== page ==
A tribute to Charles Kao, the father of fiber-optic communications
Charles Kuen Kao, who received the 2009 Nobel Prize in Physics "for groundbreaking achievements concerning the transmission of light in fibers for optical communication," died on September 23, 2018, in Hong Kong.
Charles Kuen Kao, who received the 2009 Nobel Prize in Physics "for groundbreaking achievements concerning the transmission of light in fibers for optical communication," died on September 23, 2018, in Hong Kong. His work transformed the laser and optical industry—and by making broadband telecommunications possible, he also transformed the world. We have lost a giant.
Trained in microwave electronics, Kao developed his proposal for fiber-optic communications while working at Standard Telecommunications Laboratories (STL) in Harlow, England. His initial goal was to develop a new technology for links of about 10 km between local telephone exchanges, a market niche important in Britain. He calculated that would require glass fibers with attenuation of about 20 dB/km—much clearer than commercial optical glass. When Kao asked how clear glass could be made, Harold Rawson of the University of Sheffield told him that purification should reduce losses below 20 dB. That led to the landmark paper that Kao wrote with George Hockham, proposing transmission through single-mode fiber should reach 1 GHz in bandwidth and published in 1966. Laser Focus World reported Kao's work in the April 1, 1966 issue.
Clad optical fibers had been invented a decade earlier, and their main uses were in bundles for medical and military imaging that were short enough to allow attenuation of a decibel per meter. Telecommunications required a huge improvement. Kao first obtained samples of the purest glass available, fused silica, which was made by burning silicon tetrachloride vapor in an oxy-hydrogen flame. The loss was so low that he found it hard to measure, but eventually he obtained an extraordinarily low value between 5 and 0 dB/km in 1969. At the time, only STL, the British Post Office (which operated the country's phone network), and the Corning Glass Works—which had invented fused silica in the 1930s—were investigating fiber communications. Kao traveled the globe encouraging other labs to get into the field.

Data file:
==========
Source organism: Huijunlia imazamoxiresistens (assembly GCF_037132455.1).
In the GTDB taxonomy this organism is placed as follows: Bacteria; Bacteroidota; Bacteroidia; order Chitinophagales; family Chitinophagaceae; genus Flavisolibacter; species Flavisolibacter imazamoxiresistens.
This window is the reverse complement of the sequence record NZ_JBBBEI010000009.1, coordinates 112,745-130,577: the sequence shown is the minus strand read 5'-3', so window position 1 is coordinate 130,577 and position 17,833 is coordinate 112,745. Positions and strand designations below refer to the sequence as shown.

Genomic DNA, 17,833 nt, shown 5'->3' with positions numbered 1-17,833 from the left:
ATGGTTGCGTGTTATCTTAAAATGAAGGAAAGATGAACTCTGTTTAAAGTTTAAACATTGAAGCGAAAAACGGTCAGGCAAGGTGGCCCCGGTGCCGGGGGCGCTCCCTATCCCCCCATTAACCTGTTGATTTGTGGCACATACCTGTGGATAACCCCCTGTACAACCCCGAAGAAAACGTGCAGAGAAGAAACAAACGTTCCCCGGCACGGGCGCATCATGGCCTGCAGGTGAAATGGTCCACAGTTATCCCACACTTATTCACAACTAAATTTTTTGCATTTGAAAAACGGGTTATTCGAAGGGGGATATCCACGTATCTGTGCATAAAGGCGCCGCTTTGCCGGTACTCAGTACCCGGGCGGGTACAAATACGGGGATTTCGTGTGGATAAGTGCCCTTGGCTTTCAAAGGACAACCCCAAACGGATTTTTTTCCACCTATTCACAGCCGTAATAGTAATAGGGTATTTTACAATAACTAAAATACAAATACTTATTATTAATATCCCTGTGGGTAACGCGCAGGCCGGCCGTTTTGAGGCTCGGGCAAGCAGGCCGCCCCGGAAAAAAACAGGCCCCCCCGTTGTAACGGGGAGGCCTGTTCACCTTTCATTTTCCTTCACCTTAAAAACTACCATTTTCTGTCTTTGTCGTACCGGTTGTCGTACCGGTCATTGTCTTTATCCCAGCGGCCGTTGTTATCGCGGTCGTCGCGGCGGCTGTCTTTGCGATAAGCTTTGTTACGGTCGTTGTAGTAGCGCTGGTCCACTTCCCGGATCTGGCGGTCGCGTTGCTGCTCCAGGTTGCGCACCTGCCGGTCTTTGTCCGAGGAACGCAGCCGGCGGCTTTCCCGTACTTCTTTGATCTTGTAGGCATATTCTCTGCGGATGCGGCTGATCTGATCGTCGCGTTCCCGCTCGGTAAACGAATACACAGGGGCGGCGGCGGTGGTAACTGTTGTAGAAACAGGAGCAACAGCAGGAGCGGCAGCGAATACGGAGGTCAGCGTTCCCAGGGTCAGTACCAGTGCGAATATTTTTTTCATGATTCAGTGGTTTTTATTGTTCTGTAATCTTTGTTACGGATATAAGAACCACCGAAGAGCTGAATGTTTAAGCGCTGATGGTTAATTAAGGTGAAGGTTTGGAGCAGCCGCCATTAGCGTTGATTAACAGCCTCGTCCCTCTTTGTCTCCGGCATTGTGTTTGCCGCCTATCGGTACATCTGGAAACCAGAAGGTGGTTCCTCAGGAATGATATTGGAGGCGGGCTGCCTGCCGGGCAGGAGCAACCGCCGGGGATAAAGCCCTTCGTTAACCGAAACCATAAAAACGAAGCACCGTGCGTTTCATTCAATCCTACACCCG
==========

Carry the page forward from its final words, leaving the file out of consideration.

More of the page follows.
Light-guiding fibers were a challenge because they required high- and low-index glasses. A Corning team led by Robert Maurer made low-loss fibers by using titanium-doped silica developed for bakeware as the high-index core and lower-index pure silica for the cladding. They reported 17 dB/km titanium-doped fibers in 1970, and within a couple of years reduced attenuation to around 2 dB/km and improved fiber durability by doping the core with germanium rather than titanium.
At the time, private and public telephone monopolies were gearing up to replace chains of microwave relays for long-haul transmission with buried millimeter waveguides transmitting at 60 GHz. Bell Labs also was looking to a future generation of hollow optical waveguides to transmit laser beams when even more capacity was needed. The fiber-optic revolution that Kao launched blew both technologies away in the 1970s. The first fiber links between telephone switching offices were deployed in 1977. The world watched the 1980 Winter Olympics in Lake Placid, NY through an experimental fiber link installed by Bell Labs. Through the 1980s, fiber links became the backbone of the global telecommunications network, using the single-mode fibers that Kao had advocated in 1966.
Telephony was a big industry in the 1980s, and it meant a big market for the laser and optics industry. The need for high-speed light sources for optical communication pushed the development of long-lived diode lasers, which soon found applications in CD players and elsewhere. By the 1990s, the rapid growth of the Internet led to a seemingly insatiable thirst for bandwidth that drove development of fiber amplifiers and wavelength-division multiplexing. Those optical technologies also had spinoffs such as fiber lasers that have driven further growth of the laser industry.
That remarkable success of fiber communications owes much to Kao, whose vision pushed fiber technology far beyond the limits of the early 1960s. His push came at the right time, as advances in materials improved glasses and semiconductors, and advances in electronics and computers were building a new demand for communications. Others followed.
In later years, Kao became an elder statesman and visionary. After working at STL and its parent ITT, he became the vice-chancellor of the Chinese University of Hong Kong in 1987 until he retired in 1996. Sadly, he began to suffer from Alzheimer's disease in the mid-2000s, and his wife Gwen had to speak in his place when he received the Nobel Prize. In 2010, they established the Charles K. Kao Foundation for Alzheimer's Disease to increase public understanding of the disease.